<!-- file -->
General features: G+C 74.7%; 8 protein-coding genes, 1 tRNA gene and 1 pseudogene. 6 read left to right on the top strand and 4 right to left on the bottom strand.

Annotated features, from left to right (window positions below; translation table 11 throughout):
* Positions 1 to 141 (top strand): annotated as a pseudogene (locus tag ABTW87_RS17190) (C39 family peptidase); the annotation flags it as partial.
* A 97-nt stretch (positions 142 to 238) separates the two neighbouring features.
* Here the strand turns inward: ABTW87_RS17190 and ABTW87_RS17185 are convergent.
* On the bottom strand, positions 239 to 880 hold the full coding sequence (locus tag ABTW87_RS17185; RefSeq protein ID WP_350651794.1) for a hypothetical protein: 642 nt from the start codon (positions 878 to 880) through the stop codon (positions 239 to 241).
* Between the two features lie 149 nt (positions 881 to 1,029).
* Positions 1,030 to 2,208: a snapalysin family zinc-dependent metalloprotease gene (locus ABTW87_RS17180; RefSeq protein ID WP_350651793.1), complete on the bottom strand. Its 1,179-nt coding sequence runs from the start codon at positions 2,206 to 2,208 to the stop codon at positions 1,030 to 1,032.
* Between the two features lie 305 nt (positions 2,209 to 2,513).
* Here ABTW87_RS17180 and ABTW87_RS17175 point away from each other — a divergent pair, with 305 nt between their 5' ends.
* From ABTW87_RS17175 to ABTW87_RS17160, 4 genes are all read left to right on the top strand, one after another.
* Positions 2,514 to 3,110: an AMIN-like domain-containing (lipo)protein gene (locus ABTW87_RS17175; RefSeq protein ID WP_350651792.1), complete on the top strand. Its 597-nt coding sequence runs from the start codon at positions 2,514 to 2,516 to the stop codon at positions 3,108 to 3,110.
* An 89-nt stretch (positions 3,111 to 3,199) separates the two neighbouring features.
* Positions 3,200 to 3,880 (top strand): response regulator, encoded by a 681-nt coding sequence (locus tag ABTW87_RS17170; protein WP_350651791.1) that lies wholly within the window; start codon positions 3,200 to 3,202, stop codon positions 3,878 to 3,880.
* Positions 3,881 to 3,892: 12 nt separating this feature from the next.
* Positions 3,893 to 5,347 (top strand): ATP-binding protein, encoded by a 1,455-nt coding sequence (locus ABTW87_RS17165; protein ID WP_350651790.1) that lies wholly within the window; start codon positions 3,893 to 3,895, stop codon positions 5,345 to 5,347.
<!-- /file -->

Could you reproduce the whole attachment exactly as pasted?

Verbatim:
General features: G+C 74.7%; 8 protein-coding genes, 1 tRNA gene and 1 pseudogene. 6 read left to right on the top strand and 4 right to left on the bottom strand.

Annotated features, from left to right (window positions below; translation table 11 throughout):
* Positions 1 to 141 (top strand): annotated as a pseudogene (locus tag ABTW87_RS17190) (C39 family peptidase); the annotation flags it as partial.
* A 97-nt stretch (positions 142 to 238) separates the two neighbouring features.
* Here the strand turns inward: ABTW87_RS17190 and ABTW87_RS17185 are convergent.
* On the bottom strand, positions 239 to 880 hold the full coding sequence (locus tag ABTW87_RS17185; RefSeq protein ID WP_350651794.1) for a hypothetical protein: 642 nt from the start codon (positions 878 to 880) through the stop codon (positions 239 to 241).
* Between the two features lie 149 nt (positions 881 to 1,029).
* Positions 1,030 to 2,208: a snapalysin family zinc-dependent metalloprotease gene (locus ABTW87_RS17180; RefSeq protein ID WP_350651793.1), complete on the bottom strand. Its 1,179-nt coding sequence runs from the start codon at positions 2,206 to 2,208 to the stop codon at positions 1,030 to 1,032.
* Between the two features lie 305 nt (positions 2,209 to 2,513).
* Here ABTW87_RS17180 and ABTW87_RS17175 point away from each other — a divergent pair, with 305 nt between their 5' ends.
* From ABTW87_RS17175 to ABTW87_RS17160, 4 genes are all read left to right on the top strand, one after another.
* Positions 2,514 to 3,110: an AMIN-like domain-containing (lipo)protein gene (locus ABTW87_RS17175; RefSeq protein ID WP_350651792.1), complete on the top strand. Its 597-nt coding sequence runs from the start codon at positions 2,514 to 2,516 to the stop codon at positions 3,108 to 3,110.
* An 89-nt stretch (positions 3,111 to 3,199) separates the two neighbouring features.
* Positions 3,200 to 3,880 (top strand): response regulator, encoded by a 681-nt coding sequence (locus tag ABTW87_RS17170; protein WP_350651791.1) that lies wholly within the window; start codon positions 3,200 to 3,202, stop codon positions 3,878 to 3,880.
* Positions 3,881 to 3,892: 12 nt separating this feature from the next.
* Positions 3,893 to 5,347 (top strand): ATP-binding protein, encoded by a 1,455-nt coding sequence (locus ABTW87_RS17165; protein ID WP_350651790.1) that lies wholly within the window; start codon positions 3,893 to 3,895, stop codon positions 5,345 to 5,347.